Draft of the Week, #13

My computer travails continue, but my laptop’s working for the time being, long enough for me to complete a draft inspired by this week’s ReadWritePoem prompt — an evocative photograph. Per my usual tendencies, I’ve taken their nudge in my own direction. This might be altogether too abstract or wordy or [insert negative adjective here], so feel free to speak up with any thoughts yea or nay — I can take it!

And, also as usual, this will only remain for a couple days:


12 responses to “Draft of the Week, #13”

  1. there’s a lot that works here, and i think it’s great that you’ve taken from this image a metaphor about a “small wound” and given us so many vivid examples.

  2. It doesn’t seem abstract to me — reads like the wearing callus of so many minor (but exacting) everyday moments that wear relationships down. The circle of ever after/every day works for me.

  3. Carolee & Deb, thank you, I’m so glad to hear your thoughts on this!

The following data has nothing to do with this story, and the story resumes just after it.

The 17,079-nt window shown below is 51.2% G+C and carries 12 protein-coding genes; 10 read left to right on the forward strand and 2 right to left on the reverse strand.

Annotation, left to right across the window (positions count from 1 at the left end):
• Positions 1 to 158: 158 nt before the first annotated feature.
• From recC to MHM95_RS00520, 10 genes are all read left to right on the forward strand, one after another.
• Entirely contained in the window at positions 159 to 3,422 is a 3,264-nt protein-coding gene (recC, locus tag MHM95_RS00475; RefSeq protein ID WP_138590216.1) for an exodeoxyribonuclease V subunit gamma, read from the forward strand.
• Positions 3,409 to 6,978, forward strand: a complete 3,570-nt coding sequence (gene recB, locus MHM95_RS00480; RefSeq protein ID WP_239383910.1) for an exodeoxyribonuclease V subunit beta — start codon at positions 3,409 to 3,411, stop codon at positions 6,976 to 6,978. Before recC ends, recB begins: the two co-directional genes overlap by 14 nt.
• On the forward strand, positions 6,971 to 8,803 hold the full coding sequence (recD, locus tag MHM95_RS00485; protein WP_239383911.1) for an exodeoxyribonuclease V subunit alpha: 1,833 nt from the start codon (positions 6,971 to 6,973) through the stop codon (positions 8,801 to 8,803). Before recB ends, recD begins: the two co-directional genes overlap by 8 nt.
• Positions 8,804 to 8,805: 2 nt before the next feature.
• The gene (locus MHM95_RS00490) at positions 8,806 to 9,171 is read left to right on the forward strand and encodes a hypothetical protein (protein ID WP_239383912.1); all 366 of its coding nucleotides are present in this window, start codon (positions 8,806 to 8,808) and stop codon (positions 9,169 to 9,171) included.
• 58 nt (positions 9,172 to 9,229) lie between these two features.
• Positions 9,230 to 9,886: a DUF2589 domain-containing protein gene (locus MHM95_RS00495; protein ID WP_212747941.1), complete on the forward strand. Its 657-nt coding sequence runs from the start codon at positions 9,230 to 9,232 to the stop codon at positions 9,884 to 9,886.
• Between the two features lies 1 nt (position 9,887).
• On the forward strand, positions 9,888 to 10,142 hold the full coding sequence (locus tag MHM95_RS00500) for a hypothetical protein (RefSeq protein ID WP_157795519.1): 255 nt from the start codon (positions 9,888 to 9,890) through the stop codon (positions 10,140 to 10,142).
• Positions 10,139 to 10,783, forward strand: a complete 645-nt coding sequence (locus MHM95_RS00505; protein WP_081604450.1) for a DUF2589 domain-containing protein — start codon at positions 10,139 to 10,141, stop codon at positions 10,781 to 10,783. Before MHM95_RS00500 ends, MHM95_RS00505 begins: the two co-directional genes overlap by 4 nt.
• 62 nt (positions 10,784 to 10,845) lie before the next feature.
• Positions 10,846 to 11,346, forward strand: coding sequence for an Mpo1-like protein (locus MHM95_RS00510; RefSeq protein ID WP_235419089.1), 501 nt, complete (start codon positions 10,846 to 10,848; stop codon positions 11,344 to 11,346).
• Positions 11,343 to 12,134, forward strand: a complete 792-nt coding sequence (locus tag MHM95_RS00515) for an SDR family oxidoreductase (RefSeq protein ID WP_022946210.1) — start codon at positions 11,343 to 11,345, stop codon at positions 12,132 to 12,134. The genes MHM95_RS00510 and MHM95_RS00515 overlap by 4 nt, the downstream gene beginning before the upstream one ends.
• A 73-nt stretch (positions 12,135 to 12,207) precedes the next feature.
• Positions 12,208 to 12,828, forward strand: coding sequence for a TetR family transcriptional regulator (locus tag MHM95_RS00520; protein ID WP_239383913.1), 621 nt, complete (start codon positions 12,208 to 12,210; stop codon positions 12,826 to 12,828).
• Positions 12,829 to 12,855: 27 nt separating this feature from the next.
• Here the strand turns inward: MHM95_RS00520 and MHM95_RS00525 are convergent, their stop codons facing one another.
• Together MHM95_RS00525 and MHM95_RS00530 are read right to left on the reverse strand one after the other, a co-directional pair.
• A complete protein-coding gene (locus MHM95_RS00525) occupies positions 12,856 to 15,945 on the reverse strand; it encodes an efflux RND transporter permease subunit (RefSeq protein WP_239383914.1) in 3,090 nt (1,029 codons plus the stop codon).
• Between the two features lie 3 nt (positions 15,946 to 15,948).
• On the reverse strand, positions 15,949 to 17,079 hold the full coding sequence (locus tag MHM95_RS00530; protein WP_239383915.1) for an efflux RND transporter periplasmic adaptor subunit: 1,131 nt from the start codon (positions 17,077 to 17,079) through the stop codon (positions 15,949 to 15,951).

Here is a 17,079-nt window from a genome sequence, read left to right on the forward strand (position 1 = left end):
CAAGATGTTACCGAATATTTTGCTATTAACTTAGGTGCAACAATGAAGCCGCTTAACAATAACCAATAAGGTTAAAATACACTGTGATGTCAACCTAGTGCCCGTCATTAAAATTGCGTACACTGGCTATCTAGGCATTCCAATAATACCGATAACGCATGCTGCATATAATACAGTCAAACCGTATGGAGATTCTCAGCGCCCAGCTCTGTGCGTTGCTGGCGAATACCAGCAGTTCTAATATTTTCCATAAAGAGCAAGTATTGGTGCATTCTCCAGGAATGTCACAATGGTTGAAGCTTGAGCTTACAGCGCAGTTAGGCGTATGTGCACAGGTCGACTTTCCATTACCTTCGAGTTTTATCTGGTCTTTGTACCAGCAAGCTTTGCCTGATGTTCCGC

4. I love how this poem redeems us at the end — yes, we will be squashed, bruised, scabbed, splattered, hurt. BUT everything heals, again and again (“heal” used twice in the last two lines). I like the graceful two-line stanzas and the smooth enjambments.

  5. Great use of language here!


  6. Such strong imagery — that “prolapsed egg” is magnificent. I read the last line as partially redemptive, more sisyphean. (I think that’s a word.)

  7. Love the crunchiness of it. I love how I had to read and re-read to unravel the meaning– maybe that’s just my slow brain. I suggest one slight change:
    the chair that lost a leg stands
    but can’t *hold*


  8. Therese, thank you — I’m so glad you like it.

    Thank you, Pamela, for reading & commenting.

    If “sisyphean” isn’t a word, it should be, Nathan — thank you, that’s it exactly.

    Tricia! So nice to see you — and what an excellent suggestion! I’m totally making that change, thank you!

  9. a cicatrix rubbed raw only to heal – Rarely see cicatrix used in a poem and it works so perfectly here. Painful and well come easily through your choice of words. No small task to make these emotions felt. You’ve done it well!

  10. You snuck in a last viewing, Sue! — thank you, I appreciate your kind words.

  11. sorry I missed you, marie

  12. Sorry, Barbara — thanks for stopping by!

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